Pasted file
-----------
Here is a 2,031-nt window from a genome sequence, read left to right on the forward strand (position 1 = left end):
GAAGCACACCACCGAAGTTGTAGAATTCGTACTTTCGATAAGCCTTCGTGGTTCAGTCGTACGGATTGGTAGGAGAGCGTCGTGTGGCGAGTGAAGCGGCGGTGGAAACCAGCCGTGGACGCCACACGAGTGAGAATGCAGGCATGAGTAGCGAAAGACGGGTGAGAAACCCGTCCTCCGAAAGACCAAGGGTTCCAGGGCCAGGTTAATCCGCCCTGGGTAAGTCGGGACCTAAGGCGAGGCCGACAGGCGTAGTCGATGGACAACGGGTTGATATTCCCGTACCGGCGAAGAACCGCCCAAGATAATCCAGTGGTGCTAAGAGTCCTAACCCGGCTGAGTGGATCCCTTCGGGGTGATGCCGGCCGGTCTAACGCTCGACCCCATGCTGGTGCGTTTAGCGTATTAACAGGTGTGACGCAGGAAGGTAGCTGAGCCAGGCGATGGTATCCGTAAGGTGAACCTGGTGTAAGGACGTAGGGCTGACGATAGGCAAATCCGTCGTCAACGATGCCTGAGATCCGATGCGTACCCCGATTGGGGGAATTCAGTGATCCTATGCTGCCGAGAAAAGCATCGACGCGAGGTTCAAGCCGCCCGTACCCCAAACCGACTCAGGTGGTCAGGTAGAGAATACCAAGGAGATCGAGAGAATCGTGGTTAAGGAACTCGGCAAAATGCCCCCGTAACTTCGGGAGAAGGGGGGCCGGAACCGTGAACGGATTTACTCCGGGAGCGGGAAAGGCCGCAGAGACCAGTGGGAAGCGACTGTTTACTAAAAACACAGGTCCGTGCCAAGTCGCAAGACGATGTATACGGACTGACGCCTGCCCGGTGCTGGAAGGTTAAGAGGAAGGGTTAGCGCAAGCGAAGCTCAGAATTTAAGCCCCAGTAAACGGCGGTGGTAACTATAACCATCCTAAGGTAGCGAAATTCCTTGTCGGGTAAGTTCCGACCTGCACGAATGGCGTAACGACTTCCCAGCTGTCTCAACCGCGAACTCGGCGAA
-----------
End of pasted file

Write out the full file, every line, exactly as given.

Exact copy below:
Here is a 2,031-nt window from a genome sequence, read left to right on the forward strand (position 1 = left end):
GAAGCACACCACCGAAGTTGTAGAATTCGTACTTTCGATAAGCCTTCGTGGTTCAGTCGTACGGATTGGTAGGAGAGCGTCGTGTGGCGAGTGAAGCGGCGGTGGAAACCAGCCGTGGACGCCACACGAGTGAGAATGCAGGCATGAGTAGCGAAAGACGGGTGAGAAACCCGTCCTCCGAAAGACCAAGGGTTCCAGGGCCAGGTTAATCCGCCCTGGGTAAGTCGGGACCTAAGGCGAGGCCGACAGGCGTAGTCGATGGACAACGGGTTGATATTCCCGTACCGGCGAAGAACCGCCCAAGATAATCCAGTGGTGCTAAGAGTCCTAACCCGGCTGAGTGGATCCCTTCGGGGTGATGCCGGCCGGTCTAACGCTCGACCCCATGCTGGTGCGTTTAGCGTATTAACAGGTGTGACGCAGGAAGGTAGCTGAGCCAGGCGATGGTATCCGTAAGGTGAACCTGGTGTAAGGACGTAGGGCTGACGATAGGCAAATCCGTCGTCAACGATGCCTGAGATCCGATGCGTACCCCGATTGGGGGAATTCAGTGATCCTATGCTGCCGAGAAAAGCATCGACGCGAGGTTCAAGCCGCCCGTACCCCAAACCGACTCAGGTGGTCAGGTAGAGAATACCAAGGAGATCGAGAGAATCGTGGTTAAGGAACTCGGCAAAATGCCCCCGTAACTTCGGGAGAAGGGGGGCCGGAACCGTGAACGGATTTACTCCGGGAGCGGGAAAGGCCGCAGAGACCAGTGGGAAGCGACTGTTTACTAAAAACACAGGTCCGTGCCAAGTCGCAAGACGATGTATACGGACTGACGCCTGCCCGGTGCTGGAAGGTTAAGAGGAAGGGTTAGCGCAAGCGAAGCTCAGAATTTAAGCCCCAGTAAACGGCGGTGGTAACTATAACCATCCTAAGGTAGCGAAATTCCTTGTCGGGTAAGTTCCGACCTGCACGAATGGCGTAACGACTTCCCAGCTGTCTCAACCGCGAACTCGGCGAA